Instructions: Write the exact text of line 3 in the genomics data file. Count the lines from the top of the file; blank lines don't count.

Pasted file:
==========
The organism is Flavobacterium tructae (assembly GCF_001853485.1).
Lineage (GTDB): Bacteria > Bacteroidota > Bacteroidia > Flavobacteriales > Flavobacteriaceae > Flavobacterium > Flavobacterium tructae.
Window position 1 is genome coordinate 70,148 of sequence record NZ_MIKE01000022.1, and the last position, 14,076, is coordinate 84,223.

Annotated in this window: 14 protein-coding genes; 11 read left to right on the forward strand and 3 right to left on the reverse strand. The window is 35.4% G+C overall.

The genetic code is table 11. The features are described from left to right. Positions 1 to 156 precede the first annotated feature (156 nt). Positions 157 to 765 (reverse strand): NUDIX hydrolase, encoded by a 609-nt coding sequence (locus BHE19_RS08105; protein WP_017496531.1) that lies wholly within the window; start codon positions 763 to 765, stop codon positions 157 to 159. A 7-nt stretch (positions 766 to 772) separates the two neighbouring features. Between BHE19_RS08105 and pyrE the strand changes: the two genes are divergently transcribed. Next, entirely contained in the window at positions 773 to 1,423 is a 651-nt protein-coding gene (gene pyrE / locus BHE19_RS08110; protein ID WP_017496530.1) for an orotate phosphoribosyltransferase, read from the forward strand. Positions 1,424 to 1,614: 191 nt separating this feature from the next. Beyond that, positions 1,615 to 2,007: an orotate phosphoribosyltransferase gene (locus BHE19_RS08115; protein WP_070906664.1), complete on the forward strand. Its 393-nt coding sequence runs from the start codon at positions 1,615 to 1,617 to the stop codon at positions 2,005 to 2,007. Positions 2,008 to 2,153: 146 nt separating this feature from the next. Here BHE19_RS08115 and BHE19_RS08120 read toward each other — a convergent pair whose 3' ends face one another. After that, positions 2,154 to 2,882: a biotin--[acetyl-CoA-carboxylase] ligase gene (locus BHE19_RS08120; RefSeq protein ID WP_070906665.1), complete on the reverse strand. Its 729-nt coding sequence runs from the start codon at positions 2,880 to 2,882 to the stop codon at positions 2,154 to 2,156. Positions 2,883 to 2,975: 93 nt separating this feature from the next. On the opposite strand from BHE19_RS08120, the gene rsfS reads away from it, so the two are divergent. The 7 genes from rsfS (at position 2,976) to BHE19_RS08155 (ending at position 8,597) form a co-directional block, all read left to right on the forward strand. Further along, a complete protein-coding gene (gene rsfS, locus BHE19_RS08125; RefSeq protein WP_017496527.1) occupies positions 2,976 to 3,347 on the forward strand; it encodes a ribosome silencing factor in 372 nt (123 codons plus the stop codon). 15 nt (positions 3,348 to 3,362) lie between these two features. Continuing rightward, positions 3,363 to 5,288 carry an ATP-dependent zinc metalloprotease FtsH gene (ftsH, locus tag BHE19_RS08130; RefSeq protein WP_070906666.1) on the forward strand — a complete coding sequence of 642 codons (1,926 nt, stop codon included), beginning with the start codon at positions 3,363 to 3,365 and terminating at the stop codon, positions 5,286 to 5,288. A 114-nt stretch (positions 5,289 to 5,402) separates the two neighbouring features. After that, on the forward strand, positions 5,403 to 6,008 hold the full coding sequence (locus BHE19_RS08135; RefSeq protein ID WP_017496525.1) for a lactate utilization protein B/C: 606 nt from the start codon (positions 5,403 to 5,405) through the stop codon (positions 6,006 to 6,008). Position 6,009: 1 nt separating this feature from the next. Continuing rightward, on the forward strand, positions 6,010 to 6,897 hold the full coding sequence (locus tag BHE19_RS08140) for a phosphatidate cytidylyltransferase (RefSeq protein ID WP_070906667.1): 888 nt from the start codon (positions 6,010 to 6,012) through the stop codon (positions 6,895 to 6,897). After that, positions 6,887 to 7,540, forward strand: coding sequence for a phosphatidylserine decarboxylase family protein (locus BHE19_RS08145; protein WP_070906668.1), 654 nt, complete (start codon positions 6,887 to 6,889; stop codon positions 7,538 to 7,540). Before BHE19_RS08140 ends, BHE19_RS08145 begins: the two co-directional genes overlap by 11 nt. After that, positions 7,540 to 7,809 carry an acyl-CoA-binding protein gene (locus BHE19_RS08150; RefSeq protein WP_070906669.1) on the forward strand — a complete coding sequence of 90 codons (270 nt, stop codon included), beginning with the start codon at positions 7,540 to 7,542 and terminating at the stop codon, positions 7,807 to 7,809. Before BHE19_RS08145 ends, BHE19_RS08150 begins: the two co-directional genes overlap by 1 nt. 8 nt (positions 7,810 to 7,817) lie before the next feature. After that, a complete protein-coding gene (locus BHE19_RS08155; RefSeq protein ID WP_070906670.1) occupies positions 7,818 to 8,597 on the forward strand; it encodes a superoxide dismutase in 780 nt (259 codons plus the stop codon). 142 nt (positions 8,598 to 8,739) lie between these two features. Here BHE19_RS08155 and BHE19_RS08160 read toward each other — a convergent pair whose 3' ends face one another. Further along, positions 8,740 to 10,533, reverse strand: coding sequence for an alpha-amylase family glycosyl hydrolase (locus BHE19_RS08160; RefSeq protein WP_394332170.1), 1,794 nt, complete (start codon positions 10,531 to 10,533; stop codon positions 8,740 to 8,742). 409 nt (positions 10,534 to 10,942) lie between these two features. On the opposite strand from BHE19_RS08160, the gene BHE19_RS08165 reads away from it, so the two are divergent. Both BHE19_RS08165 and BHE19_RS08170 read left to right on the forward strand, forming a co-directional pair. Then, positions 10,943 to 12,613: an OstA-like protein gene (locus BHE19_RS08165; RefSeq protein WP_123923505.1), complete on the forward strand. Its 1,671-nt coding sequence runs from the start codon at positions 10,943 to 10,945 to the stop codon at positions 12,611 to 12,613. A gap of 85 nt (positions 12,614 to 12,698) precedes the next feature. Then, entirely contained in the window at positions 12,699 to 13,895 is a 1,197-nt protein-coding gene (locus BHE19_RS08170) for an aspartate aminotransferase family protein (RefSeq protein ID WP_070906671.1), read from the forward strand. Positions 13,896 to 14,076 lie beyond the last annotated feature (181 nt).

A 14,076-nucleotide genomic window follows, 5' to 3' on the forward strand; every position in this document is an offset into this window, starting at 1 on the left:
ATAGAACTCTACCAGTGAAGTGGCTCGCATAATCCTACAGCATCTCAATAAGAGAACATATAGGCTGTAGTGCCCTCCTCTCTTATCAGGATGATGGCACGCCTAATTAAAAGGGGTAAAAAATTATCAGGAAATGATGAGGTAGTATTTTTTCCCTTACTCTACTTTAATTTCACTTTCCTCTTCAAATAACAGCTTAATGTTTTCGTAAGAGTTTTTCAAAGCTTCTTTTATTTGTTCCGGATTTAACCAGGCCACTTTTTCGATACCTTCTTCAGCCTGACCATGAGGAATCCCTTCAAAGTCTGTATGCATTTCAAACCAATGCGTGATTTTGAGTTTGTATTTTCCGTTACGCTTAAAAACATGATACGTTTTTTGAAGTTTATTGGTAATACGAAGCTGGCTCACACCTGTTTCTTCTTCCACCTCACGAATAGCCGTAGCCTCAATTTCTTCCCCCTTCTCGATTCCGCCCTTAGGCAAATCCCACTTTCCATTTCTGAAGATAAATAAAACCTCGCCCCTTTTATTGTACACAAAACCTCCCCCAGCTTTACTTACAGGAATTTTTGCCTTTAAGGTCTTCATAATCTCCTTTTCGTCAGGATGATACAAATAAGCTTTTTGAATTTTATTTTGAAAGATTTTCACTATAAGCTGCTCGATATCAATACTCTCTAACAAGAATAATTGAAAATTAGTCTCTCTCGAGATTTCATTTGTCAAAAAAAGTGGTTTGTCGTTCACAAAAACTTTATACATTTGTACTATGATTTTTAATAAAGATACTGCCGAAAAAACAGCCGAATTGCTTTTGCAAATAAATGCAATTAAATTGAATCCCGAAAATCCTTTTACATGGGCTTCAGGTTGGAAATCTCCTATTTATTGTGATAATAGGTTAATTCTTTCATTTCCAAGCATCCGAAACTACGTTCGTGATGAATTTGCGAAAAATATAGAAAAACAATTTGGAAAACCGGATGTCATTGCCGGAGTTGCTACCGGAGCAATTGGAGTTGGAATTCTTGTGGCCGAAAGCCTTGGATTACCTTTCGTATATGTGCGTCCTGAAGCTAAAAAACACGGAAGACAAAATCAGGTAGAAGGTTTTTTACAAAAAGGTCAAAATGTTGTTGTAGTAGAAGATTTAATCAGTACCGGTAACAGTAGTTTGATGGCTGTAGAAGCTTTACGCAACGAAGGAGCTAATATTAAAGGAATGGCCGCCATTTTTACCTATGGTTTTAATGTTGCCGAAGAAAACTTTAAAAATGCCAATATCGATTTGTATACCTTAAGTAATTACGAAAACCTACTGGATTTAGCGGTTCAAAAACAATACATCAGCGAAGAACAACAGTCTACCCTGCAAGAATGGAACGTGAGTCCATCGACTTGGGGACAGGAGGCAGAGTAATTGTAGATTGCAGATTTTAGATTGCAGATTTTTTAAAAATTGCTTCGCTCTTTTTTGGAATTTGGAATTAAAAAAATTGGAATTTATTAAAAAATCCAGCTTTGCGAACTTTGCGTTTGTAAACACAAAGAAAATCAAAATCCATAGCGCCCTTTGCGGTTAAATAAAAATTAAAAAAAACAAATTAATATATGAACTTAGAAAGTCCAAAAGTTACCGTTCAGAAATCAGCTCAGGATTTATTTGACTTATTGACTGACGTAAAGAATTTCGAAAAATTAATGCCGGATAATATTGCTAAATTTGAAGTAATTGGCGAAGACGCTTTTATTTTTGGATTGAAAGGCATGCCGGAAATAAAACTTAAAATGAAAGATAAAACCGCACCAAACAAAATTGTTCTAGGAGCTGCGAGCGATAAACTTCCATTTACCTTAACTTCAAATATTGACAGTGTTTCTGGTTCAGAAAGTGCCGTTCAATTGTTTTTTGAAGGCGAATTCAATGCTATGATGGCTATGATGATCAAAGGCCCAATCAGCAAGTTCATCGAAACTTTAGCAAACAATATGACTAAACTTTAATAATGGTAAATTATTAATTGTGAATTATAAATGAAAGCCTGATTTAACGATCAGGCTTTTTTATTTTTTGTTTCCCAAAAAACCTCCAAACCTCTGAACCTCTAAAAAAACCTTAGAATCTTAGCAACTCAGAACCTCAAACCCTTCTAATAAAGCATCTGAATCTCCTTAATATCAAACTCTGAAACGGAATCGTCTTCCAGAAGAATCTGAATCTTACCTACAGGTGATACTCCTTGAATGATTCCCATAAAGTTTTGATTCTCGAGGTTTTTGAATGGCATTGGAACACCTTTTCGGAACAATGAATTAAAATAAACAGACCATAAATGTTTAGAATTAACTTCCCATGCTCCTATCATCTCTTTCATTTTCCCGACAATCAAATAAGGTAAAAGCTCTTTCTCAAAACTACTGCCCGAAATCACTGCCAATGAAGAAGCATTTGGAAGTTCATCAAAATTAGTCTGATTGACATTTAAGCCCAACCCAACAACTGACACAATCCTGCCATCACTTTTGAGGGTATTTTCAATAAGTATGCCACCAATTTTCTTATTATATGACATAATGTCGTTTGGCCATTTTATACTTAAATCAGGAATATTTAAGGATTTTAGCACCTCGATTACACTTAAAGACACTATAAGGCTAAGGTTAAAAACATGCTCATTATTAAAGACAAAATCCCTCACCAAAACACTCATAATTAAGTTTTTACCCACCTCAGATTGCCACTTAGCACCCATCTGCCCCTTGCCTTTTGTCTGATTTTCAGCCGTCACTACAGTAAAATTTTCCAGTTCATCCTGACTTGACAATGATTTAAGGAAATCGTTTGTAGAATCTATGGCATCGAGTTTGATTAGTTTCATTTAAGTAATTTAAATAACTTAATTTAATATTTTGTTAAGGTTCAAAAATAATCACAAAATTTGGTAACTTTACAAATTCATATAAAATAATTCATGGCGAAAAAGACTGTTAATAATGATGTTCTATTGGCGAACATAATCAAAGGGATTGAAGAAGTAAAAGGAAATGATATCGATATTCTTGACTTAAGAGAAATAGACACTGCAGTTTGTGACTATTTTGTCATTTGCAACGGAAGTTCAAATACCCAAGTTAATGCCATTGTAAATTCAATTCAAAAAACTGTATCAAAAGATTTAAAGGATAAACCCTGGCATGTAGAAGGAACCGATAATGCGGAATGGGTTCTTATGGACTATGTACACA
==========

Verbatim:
Window position 1 is genome coordinate 70,148 of sequence record NZ_MIKE01000022.1, and the last position, 14,076, is coordinate 84,223.